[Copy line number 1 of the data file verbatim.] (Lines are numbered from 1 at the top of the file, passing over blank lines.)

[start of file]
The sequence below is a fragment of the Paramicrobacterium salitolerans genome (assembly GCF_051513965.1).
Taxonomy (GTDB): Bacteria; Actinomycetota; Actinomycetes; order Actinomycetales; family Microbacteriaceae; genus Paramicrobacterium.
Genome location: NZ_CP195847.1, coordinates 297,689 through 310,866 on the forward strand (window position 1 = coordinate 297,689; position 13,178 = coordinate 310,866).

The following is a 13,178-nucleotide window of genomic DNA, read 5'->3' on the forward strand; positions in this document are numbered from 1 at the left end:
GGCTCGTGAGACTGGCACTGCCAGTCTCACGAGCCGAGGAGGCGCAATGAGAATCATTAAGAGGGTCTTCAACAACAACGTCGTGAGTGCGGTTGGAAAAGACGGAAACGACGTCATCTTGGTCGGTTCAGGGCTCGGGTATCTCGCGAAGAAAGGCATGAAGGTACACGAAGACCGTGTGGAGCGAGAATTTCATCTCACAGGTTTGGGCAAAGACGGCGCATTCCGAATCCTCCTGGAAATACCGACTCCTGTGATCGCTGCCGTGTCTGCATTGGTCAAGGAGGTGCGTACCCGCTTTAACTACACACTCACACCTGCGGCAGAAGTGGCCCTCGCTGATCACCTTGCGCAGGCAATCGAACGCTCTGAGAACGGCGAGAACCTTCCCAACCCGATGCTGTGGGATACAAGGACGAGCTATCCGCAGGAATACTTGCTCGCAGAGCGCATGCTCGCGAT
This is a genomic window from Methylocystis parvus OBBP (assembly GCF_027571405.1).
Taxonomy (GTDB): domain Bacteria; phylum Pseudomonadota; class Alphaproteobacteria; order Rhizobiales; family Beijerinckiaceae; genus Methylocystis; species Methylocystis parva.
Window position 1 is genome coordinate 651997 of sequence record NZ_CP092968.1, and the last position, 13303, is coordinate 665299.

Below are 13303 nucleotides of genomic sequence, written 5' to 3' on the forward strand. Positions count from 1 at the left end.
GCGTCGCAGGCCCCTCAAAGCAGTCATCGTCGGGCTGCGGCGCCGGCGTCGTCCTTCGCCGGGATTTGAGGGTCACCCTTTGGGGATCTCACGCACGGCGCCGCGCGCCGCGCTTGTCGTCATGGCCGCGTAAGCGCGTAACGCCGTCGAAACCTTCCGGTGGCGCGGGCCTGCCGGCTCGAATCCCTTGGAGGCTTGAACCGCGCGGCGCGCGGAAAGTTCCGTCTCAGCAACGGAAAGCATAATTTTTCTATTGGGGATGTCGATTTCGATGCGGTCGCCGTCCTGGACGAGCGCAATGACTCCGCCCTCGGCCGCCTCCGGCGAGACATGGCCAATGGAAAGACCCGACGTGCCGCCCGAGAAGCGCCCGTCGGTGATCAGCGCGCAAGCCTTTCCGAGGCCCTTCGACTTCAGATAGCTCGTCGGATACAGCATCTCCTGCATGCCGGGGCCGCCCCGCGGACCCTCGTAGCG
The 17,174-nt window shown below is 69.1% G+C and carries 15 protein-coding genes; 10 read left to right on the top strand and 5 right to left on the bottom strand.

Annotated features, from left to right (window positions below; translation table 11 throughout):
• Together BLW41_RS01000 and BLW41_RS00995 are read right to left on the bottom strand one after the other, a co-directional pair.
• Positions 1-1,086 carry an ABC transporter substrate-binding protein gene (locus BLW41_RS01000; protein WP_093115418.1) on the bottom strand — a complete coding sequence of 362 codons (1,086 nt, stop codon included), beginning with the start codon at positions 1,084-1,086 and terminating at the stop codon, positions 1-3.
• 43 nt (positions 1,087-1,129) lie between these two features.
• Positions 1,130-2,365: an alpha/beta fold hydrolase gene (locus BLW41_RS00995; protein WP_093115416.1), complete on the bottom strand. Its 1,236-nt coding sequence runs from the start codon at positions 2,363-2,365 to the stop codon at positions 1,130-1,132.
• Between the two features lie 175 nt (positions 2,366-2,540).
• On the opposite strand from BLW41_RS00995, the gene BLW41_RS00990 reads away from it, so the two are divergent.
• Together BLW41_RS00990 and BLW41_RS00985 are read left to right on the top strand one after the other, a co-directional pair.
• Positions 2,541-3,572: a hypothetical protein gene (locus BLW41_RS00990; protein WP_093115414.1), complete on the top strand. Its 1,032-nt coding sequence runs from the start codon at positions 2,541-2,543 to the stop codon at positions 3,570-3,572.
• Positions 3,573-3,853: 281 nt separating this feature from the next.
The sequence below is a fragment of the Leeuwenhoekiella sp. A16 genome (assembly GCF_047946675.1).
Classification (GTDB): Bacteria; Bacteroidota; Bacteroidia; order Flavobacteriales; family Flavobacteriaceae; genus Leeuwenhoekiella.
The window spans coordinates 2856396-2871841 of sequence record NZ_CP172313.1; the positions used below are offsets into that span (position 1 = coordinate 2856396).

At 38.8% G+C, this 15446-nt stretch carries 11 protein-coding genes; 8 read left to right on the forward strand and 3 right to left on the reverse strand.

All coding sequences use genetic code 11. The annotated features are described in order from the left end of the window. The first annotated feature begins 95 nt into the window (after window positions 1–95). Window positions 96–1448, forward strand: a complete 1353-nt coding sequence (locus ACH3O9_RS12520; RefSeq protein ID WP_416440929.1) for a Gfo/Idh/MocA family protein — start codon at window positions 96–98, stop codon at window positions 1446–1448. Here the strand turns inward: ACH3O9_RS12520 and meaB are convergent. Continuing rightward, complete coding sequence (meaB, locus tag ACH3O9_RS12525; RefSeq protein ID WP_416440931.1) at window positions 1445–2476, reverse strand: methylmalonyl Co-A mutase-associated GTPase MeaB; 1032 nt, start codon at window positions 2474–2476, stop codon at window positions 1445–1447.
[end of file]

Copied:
The sequence below is a fragment of the Paramicrobacterium salitolerans genome (assembly GCF_051513965.1).